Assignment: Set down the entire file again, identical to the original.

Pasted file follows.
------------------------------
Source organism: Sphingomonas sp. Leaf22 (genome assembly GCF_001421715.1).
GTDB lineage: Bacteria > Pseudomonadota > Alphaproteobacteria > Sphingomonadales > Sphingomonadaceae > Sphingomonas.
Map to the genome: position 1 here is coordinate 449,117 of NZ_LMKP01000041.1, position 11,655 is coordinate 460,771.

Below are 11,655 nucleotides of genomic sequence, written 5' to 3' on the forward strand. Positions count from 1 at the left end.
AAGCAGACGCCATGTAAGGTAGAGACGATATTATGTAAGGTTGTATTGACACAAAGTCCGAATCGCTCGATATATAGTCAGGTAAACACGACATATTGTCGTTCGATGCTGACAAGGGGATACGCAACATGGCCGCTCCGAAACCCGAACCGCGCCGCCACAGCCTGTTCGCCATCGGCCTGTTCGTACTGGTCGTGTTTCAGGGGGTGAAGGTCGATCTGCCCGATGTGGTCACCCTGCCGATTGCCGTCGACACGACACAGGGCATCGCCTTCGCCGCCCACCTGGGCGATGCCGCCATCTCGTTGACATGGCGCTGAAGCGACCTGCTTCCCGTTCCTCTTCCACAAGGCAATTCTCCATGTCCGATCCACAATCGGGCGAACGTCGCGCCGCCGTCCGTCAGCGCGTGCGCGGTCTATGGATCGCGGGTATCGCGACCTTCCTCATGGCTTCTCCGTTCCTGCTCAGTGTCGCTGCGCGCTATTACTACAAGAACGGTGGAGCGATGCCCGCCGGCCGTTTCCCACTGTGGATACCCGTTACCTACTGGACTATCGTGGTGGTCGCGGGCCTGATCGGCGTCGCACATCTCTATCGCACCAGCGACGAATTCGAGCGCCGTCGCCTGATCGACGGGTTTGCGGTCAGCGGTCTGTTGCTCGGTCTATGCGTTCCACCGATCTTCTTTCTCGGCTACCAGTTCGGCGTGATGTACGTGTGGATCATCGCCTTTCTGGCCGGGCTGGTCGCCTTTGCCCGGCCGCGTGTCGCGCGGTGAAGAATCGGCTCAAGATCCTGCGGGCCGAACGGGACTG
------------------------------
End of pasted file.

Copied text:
Source organism: Sphingomonas sp. Leaf22 (genome assembly GCF_001421715.1).
GTDB lineage: Bacteria > Pseudomonadota > Alphaproteobacteria > Sphingomonadales > Sphingomonadaceae > Sphingomonas.
Map to the genome: position 1 here is coordinate 449,117 of NZ_LMKP01000041.1, position 11,655 is coordinate 460,771.

Below are 11,655 nucleotides of genomic sequence, written 5' to 3' on the forward strand. Positions count from 1 at the left end.
AAGCAGACGCCATGTAAGGTAGAGACGATATTATGTAAGGTTGTATTGACACAAAGTCCGAATCGCTCGATATATAGTCAGGTAAACACGACATATTGTCGTTCGATGCTGACAAGGGGATACGCAACATGGCCGCTCCGAAACCCGAACCGCGCCGCCACAGCCTGTTCGCCATCGGCCTGTTCGTACTGGTCGTGTTTCAGGGGGTGAAGGTCGATCTGCCCGATGTGGTCACCCTGCCGATTGCCGTCGACACGACACAGGGCATCGCCTTCGCCGCCCACCTGGGCGATGCCGCCATCTCGTTGACATGGCGCTGAAGCGACCTGCTTCCCGTTCCTCTTCCACAAGGCAATTCTCCATGTCCGATCCACAATCGGGCGAACGTCGCGCCGCCGTCCGTCAGCGCGTGCGCGGTCTATGGATCGCGGGTATCGCGACCTTCCTCATGGCTTCTCCGTTCCTGCTCAGTGTCGCTGCGCGCTATTACTACAAGAACGGTGGAGCGATGCCCGCCGGCCGTTTCCCACTGTGGATACCCGTTACCTACTGGACTATCGTGGTGGTCGCGGGCCTGATCGGCGTCGCACATCTCTATCGCACCAGCGACGAATTCGAGCGCCGTCGCCTGATCGACGGGTTTGCGGTCAGCGGTCTGTTGCTCGGTCTATGCGTTCCACCGATCTTCTTTCTCGGCTACCAGTTCGGCGTGATGTACGTGTGGATCATCGCCTTTCTGGCCGGGCTGGTCGCCTTTGCCCGGCCGCGTGTCGCGCGGTGAAGAATCGGCTCAAGATCCTGCGGGCCGAACGGGACTG